I’ve chosen Strawflowers as the first cut flower for #seedsavingformarketgrowers because it is so easy.
Strawflowers clearly tell you when they are ready – the inside of the flower gets all fluffy and you can gently rub that fluff away to reveal a tiny cup full of seed.
And that seed is pretty much perfectly clean. Shake that seed into a container and you’re set.
Strawflowers are also great for saving seed because there are so many blooms per plant. There’s no cost to let a few flowers go to seed. It won’t compromise your flower yield.
And a dozen or so flowers will supply you with enough seed for a few years!
Strawflowers are crossers, so if you’re growing more than 1 variety in a 1000’ radius, you can see some crossing. Though in a garden packed with flowers to distract pollinators, I bet you can go down to 600’ with minimal crossing.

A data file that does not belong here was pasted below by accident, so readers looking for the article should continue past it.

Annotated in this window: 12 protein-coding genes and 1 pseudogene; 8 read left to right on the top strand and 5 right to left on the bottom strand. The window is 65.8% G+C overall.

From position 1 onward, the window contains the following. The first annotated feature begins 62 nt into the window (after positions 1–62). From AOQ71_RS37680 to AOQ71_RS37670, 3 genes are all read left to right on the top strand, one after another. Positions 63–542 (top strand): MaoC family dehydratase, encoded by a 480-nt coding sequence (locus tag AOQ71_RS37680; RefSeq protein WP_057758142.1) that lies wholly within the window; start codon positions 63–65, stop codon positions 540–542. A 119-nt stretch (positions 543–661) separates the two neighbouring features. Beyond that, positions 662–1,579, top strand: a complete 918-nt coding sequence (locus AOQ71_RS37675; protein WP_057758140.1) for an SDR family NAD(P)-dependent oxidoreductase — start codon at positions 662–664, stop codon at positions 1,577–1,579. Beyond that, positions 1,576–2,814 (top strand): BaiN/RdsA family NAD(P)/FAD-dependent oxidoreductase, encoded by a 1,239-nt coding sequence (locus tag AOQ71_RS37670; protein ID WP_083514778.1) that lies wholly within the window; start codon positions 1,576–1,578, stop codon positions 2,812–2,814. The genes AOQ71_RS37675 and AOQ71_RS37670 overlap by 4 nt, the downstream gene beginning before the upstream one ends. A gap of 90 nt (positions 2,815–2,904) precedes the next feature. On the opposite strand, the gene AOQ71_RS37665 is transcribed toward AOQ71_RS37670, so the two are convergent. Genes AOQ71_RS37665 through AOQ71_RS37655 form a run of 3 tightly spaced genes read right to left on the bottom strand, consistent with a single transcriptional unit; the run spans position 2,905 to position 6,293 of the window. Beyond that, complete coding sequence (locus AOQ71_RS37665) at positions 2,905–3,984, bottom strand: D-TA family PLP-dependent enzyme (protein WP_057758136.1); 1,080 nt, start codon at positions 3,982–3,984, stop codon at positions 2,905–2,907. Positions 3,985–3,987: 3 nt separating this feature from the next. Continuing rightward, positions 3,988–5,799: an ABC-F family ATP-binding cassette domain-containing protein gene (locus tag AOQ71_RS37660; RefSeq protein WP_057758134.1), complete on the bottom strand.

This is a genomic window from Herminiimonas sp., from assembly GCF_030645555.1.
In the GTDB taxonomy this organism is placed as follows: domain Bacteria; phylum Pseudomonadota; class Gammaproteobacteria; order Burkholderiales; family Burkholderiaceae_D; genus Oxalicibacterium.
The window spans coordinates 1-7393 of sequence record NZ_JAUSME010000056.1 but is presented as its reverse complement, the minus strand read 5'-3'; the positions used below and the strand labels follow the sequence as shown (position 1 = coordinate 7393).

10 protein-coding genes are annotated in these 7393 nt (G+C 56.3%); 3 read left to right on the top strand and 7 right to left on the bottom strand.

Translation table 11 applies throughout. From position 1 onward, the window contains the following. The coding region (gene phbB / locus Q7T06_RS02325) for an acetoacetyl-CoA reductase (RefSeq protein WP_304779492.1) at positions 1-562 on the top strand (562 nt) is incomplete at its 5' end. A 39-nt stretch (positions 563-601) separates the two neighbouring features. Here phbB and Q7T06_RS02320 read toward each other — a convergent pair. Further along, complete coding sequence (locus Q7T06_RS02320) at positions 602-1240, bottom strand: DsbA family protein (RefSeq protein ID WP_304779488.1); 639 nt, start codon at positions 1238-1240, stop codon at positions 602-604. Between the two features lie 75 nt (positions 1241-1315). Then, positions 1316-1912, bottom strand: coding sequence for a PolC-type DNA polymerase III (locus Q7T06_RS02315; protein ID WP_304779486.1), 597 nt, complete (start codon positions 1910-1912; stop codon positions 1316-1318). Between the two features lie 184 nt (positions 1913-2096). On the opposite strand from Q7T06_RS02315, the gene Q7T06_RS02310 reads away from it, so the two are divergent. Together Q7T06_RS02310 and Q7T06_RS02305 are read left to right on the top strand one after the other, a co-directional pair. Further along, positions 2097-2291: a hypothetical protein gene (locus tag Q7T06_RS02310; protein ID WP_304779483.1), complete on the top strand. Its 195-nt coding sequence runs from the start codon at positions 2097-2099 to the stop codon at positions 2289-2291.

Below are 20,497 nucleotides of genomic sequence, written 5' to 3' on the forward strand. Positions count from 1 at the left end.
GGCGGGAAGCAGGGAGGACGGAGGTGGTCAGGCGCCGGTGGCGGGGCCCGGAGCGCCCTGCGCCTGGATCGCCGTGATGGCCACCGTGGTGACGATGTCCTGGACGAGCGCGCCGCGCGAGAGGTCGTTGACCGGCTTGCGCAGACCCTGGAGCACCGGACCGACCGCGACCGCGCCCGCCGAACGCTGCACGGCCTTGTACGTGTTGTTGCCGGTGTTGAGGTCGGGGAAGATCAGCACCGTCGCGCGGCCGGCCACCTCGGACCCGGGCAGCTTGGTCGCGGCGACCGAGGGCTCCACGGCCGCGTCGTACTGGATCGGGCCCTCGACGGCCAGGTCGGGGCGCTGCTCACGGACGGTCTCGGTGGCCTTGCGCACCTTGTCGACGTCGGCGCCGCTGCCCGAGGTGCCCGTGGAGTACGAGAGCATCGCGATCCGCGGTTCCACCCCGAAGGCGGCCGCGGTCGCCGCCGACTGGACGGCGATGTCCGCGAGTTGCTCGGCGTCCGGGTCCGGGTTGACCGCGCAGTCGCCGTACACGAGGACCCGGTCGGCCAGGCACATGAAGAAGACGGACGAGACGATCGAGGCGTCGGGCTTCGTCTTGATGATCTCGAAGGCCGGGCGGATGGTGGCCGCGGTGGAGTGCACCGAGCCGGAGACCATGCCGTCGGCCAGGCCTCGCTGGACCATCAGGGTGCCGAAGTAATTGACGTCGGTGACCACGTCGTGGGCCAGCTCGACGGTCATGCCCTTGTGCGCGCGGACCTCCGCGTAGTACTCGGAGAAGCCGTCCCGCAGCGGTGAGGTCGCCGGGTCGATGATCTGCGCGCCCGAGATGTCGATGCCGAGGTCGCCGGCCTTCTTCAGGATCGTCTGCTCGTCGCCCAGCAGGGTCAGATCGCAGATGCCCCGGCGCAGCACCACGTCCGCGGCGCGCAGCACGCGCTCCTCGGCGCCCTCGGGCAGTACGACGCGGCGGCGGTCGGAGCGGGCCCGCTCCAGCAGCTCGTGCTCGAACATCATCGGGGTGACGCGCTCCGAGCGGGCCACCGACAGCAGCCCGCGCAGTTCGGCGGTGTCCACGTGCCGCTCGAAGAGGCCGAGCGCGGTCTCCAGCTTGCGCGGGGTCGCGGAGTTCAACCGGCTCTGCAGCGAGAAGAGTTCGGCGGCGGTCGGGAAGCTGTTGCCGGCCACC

If you want to maintain a population of diverse strawflowers, make sure to harvest at least 1 flower from each flower colour you want to see in future generations.
This is a great a beginner flower for seed saving!
The PROS of saving Strawflower seed:
- Readily dries down in field
- Very easy to extract the seed
- Very easy to clean the seed
- Tons of blooms even if you let a few go to seed
- There are some solid open pollinated varieties
- Annual – from seed to seed in 1 season
The CONS of saving Strawflower seed:
- Crossers gonna cross
2 lbs to 4 lbs from a 100ft bed